Zombie Plants? Yes, it’s A Thing…

When people at a nursery warn you about a plant, believe them. Here are my four cautionary tales.

I had never heard of bee balm before deciding to dig up the yard. It earned a spot in the garden because the flowers are so oddly shaped. They resemble jester’s hats (like the guys from medieval courts). They are spritely puffs of red and can grow to be quite tall. I have had some as tall as four and one-half feet. The foliage also smells good. It was (is?) used to make an herbal tea—I’ve never tried it. The specific cultivar I sought was Jacob Kline. I started searching for it late in the planting season for Georgia, in late May. At that point, I had trouble finding plants. Finally, I found a small nursery that specialized mostly in organic plants, especially herbs and vegetables. There were only three plants left and all three were yellowed and shriveled—I shouldn’t have bought them. I think I got them on a discount (I hope so). I remember, while paying for the plants, the owner, smiled slightly and asked if I had ever planted bee balm before. I said no, to which he laughed aloud and replied, “Well, you won’t have to ever worry about planting them again!” I thought that was an odd thing to say, especially given his demeanor. He seemed like someone who knew a secret that I had yet to discover, like someone waiting to see you be surprised. He was right. 

Those three plants fared poorly that first year. The next year, they were everywhere. The main plant dies each winter, but little one-inch sprouts show up in December and stay there, waiting until it warms up, then BOOM! I love the way the plants look, but they have too short a bloom time. The blossoms last only a month or so, then the foliage yellows, so for much of the long Georgia summer, they are not very attractive. I decided to replace them with raspberry-colored bee balm, so I dug them up and moved the raspberry bee balm from the other side of the yard. Of course, now I have both. The red bee balm gives me side-eye and grows to more than five feet now. I act as if nothing ever happened.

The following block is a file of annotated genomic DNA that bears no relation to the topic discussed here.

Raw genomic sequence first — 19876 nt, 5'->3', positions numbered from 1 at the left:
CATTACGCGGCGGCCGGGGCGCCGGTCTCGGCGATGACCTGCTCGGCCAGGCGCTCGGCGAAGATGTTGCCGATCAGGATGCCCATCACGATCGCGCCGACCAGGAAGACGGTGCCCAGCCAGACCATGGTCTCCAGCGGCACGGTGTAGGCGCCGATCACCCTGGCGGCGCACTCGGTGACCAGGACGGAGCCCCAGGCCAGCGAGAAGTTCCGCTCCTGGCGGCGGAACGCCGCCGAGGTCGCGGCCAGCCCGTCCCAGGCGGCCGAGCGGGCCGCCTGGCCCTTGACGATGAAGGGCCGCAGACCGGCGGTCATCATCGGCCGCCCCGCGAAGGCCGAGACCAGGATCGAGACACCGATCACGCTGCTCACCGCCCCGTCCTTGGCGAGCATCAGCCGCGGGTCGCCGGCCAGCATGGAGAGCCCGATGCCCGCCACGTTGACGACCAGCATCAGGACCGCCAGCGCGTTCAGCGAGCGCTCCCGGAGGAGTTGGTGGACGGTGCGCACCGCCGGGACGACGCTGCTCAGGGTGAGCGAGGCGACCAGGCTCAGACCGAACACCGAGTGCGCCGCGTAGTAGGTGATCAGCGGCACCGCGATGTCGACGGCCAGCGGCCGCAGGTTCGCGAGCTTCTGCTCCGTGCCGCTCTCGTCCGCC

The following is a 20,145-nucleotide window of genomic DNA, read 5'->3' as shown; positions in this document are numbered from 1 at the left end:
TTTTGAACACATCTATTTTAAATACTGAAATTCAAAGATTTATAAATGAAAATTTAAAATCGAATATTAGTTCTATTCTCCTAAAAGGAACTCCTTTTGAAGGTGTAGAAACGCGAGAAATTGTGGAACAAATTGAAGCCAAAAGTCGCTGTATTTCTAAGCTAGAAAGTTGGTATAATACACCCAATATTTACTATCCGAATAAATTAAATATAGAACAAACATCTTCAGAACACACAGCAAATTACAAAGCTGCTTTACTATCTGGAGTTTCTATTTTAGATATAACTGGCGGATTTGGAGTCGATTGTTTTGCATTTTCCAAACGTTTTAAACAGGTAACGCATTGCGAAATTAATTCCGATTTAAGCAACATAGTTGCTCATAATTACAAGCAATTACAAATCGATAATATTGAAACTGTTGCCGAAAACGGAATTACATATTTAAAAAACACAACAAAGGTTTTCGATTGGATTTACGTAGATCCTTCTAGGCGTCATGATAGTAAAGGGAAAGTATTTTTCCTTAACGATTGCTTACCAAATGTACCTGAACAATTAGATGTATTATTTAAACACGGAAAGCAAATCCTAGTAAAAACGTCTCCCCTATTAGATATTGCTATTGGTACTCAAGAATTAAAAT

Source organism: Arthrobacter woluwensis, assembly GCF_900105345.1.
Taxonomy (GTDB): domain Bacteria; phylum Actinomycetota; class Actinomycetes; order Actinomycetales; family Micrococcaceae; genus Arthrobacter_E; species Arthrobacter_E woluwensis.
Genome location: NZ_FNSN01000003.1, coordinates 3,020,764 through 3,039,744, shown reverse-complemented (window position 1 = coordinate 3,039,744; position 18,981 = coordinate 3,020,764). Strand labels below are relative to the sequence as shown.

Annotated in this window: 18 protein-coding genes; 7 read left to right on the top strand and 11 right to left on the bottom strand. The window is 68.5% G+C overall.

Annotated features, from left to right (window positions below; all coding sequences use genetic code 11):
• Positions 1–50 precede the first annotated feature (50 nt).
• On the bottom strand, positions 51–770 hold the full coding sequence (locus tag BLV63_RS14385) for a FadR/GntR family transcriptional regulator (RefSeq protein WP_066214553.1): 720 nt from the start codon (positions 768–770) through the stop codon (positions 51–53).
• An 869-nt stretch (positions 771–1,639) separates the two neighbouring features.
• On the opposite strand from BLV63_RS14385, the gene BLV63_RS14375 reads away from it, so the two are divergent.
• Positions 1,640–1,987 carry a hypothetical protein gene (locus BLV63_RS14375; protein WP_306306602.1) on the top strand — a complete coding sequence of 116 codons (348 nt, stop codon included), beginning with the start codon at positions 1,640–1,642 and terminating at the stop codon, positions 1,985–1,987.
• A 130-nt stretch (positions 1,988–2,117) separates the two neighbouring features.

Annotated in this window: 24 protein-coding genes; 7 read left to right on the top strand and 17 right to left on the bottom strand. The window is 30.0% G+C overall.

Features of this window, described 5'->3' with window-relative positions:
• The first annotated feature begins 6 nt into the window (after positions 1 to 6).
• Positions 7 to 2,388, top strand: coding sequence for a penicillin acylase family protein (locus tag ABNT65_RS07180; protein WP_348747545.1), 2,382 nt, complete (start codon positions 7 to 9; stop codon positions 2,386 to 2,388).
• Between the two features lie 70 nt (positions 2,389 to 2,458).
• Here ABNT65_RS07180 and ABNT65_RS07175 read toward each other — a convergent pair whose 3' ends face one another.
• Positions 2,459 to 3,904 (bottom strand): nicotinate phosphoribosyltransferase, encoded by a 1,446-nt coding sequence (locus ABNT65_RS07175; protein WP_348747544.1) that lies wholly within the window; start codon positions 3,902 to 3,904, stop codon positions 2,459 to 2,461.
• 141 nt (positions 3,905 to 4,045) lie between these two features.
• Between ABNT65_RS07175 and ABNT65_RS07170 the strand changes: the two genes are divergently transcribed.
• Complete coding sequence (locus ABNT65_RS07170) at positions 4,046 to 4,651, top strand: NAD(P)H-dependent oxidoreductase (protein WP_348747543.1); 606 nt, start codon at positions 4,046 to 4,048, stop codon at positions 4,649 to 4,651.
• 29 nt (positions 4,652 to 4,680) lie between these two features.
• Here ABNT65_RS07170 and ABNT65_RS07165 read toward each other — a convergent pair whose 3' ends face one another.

Canna, iPhone 6s, May 2017

I’ve mentioned the cannas before. What I haven’t mentioned is that I was warned. My neighbor across the street had major landscaping done in her backyard. One day, the landscaper who was doing the work parked in front of my house, and while getting out of his truck, noticed my canna patch. He walked over, complimented me on the garden and choice of flowers. Then knowingly, looked at me while pointing to the cannas, and said, “One day, you’ll be out here with a pick cursing the day you planted those.” That day came within a year, and it has come twice each year since then.  

Crocosmia with Creeping Jenny background. Kodak UltraMax, Maxxum 7, June 2019

Creeping Jenny is a beautiful chartreuse color all growing season. It adds a wonderful highlight, especially in shady spots. It is touted as a ground cover, and books and magazines say it will quickly spread to cover unsightly areas. This is true. The problem is creeping Jenny thinks my entire yard is unsightly. It grows by slowly extending outward. At least, that’s how it seems to spread. I say “seems” because I have never seen it bloom or make seeds, yet I have found Creeping Jenny sprouts growing 15 feet from any tendril. How did it get there???

Fern patch, Maxxum 600si, Fuji Superia X-TRA 400, June 2019

The final member of the undead cast is the innocuous-looking ostrich fern. I planted one. One. It was supposed to add texture behind the hostas. Now, you can barely see the hostas. The ferns have spread everywhere. Pulling them up seems to make them grow even faster. They behaved quite reasonably for the first few years, but this year—outrageous. Tomorrow, I am going to dig up about half of them and move them to the backyard. Am I worried about the backyard? Not now—there are some bare areas in deep shade where nothing will grow, and every spring and fall, the squirrels dig hundreds of holes looking for pecans. If they make it past the squirrels, we’re good. There are good zombies—yes, that’s a thing too…  

Leave a Reply

Your email address will not be published. Required fields are marked *